“The final version of the templates for the monitoring plans was only out in June. We organized a workshop in mid-June on the filing of the plans but this leaves very little time for operators to understand the regulation, organize themselves and comply with the deadline.”
The workshop was attended by around 70 delegates from about 30 operators.
Dufour said the French DGCA had modified the monitoring plan templates slightly and were currently under translation into French by the EC. The French CAA will accept monitoring plans submitted in French or in English. He said the DGCA expects that most of the small emitters will not submit a tonne-kilometre plan, which will limit the workload created by the need to check and approve the monitoring plans.
The UK proposes fines of up to £50,000 ($80,000) for operators who do not submit emissions monitoring plans by the deadline. However, France has no such plans. “Contrary to the UK, we have no policy to fine late submission of emissions monitoring plans this year because we have no possibility of passing the necessary regulation in time,” said Langumier. “We intend to introduce such a sanction regime for next year.” He does not foresee the legislation being passed until later this year.
Sebastian Gallehr said the German authority, the German Emissions Trading Authority (DEHSt) appeared well-prepared for the aviation EU ETS and had recently set up a website – in English as well as German since nearly half the 288 operators it will handle are from outside Germany – explaining the guidelines and requirements. However, Gallehr pointed out that all communications from the DEHSt are in German, which would possibly disadvantage overseas operators.
“A second key issue is one of general legal uncertainty,” he said. “Many topics and processes are not defined in the EU directive and the monitoring guidelines, which means that the DEHSt – which is part of the environment ministry and is not experienced in aviation matters – is drafting preliminary procedures and guidance. The Germans, typically, are not comfortable with this, whereas the French CA is much more pragmatic.”
Gallehr was not aware of the German government proposing financial penalties on operators not complying with the emissions monitoring plan submission date but details of the regulations transposing the directive had not yet been released and may not be passed until later in the year.
Understandably, airline representative organizations are far from happy with the situation. The International Air Transport Association (IATA) said three-quarters –169 out of 230 – of its member airlines were caught by the EU ETS and its Monitoring, Reporting and Verification (MRV) requirements.
“All governments should have contacted airlines that they are administering by now but the EC still hasn't produced its final list of which airlines are administered by which Member State,” an IATA spokesman told GreenAir. “We are now expecting the list by the end of July. Some non-EU airlines are therefore in limbo as they do not know which government is administering them.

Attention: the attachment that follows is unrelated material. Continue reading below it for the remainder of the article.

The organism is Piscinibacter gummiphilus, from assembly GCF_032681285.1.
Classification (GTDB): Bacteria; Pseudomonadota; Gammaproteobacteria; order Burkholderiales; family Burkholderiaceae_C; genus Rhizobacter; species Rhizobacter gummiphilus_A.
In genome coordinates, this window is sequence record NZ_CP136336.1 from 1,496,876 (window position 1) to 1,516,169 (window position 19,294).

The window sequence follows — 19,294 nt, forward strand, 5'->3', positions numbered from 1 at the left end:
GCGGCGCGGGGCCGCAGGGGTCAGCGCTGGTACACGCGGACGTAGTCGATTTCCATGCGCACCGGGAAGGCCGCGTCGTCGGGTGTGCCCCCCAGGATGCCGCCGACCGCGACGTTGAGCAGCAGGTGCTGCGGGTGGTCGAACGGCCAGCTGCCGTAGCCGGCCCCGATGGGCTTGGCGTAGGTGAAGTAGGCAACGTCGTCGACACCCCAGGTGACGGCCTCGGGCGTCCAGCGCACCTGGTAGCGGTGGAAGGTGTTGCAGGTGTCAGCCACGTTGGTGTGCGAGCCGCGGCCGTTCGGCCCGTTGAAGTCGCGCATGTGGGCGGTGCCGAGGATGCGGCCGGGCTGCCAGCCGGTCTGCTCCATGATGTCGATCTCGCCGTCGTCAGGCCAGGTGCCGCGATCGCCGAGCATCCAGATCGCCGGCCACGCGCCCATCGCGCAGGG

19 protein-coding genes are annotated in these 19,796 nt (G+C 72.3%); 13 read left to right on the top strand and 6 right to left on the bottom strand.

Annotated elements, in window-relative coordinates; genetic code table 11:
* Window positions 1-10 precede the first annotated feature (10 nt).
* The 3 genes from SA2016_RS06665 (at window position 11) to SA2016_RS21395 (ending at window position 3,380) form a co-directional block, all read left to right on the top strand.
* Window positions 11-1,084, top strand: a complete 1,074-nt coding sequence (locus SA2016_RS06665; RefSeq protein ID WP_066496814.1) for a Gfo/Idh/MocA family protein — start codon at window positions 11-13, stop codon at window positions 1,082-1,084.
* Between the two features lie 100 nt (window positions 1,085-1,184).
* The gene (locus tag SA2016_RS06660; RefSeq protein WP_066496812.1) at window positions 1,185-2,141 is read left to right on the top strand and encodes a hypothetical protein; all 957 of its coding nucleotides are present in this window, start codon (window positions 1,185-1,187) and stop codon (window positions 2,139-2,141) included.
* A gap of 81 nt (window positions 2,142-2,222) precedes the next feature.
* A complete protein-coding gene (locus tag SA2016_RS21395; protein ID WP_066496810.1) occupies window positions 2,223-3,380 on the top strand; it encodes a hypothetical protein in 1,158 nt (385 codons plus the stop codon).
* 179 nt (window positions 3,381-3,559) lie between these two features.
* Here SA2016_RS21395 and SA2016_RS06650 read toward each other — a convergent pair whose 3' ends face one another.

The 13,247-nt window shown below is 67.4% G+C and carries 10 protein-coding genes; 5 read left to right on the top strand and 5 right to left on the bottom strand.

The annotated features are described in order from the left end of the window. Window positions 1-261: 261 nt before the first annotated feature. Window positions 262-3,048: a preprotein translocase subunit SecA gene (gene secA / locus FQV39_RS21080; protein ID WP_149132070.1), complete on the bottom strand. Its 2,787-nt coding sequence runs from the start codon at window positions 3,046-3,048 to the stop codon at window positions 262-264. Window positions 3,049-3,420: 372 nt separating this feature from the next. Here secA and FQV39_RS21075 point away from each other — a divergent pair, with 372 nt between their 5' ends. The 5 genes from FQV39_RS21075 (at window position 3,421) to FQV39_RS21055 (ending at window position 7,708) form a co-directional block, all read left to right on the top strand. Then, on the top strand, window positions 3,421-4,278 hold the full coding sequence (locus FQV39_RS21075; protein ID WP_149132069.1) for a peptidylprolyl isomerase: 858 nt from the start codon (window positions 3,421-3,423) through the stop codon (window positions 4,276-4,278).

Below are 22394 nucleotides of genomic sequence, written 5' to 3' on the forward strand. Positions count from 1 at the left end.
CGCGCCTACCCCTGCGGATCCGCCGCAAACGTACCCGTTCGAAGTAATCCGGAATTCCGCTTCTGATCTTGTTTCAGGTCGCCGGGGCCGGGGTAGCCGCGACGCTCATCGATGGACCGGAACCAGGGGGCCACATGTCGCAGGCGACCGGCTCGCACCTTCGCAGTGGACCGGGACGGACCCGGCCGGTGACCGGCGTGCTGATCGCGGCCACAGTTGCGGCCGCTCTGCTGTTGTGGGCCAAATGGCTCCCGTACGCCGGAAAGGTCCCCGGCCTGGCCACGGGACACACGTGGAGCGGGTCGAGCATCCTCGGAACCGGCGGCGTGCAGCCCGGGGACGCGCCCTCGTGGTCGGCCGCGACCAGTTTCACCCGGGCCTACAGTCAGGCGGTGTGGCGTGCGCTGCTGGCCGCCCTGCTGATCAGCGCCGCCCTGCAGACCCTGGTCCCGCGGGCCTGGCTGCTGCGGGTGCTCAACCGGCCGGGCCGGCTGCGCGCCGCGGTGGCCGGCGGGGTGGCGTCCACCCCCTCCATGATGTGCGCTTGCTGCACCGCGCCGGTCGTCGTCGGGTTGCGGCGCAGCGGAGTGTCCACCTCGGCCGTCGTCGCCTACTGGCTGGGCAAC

“According to the EC legislation, airlines must submit their monitoring plans by August 31. This is going to be very difficult for some airlines as the instructions about what to do have been late, some airlines still don't know their administering Member State and the deadline is very tight. Airlines have worked hard to achieve the August target but unfortunately some will undoubtedly miss the deadline so we are asking governments to be flexible and give a bit of leeway as airlines struggle to comply.
“Different governments are now taking different approaches.IATA has held workshops on MRV to assist its members with complying and has been providing advice over the past months. But it is a complete mess.”
Simon McNamara from the European Regions Airline Association (ERA) said: “The August 31 deadline was always going to be very tight. There remain many questions on interpretation of the MRV guidelines in certain areas that are yet to be resolved. There is also the ongoing problem of the list of administering authorities that is not yet been finalized.”
Andrew Pozniak, CEO of consultancy Green Aviation International (GAI), which held the Airline ETS Masterclass event early last month, said airlines had been given only six months to prepare since the February list of operators had been published by the Commission. “By any normal standards this is simply too short be able to fully assess and document new procedures and systems to comply with the regulations,” he said. “The EU is waving the big stick of offering 85% free allowances to the industry but only to those airlines that submit their plans by August 31.
“It would have been far better if aviation were given an extra year to prepare, and to join the ETS at the start of the ETS third trading period in 2013 rather than 2012. Alternatively, the EU could easily have decided to take Eurocontrol data on flight movements and made some assumptions based on actual airline data concerning fuel burn for the various aircraft types.
“With that, Eurocontrol could have produced ETS information for the airlines very simply and cheaply – after all, Eurocontrol already does this for air navigation charges. Even if it was not the final solution at least it would been a good first step, workable and quickly implementable without troubling the airlines to this extent.”
The European Commission is due to announce in early August the industry’s emission cap for the aviation EU ETS, which will be based on the average emissions of the years 2004-2006. It is understood that around 10 million flights per year during the period have been analysed to calculate the cap.
ICF International has estimated that the UK alone will earn around €200 million ($280m) from the auctioning of allowances to the aviation sector in 2012, rising to over €400 million ($560m) per year by 2020.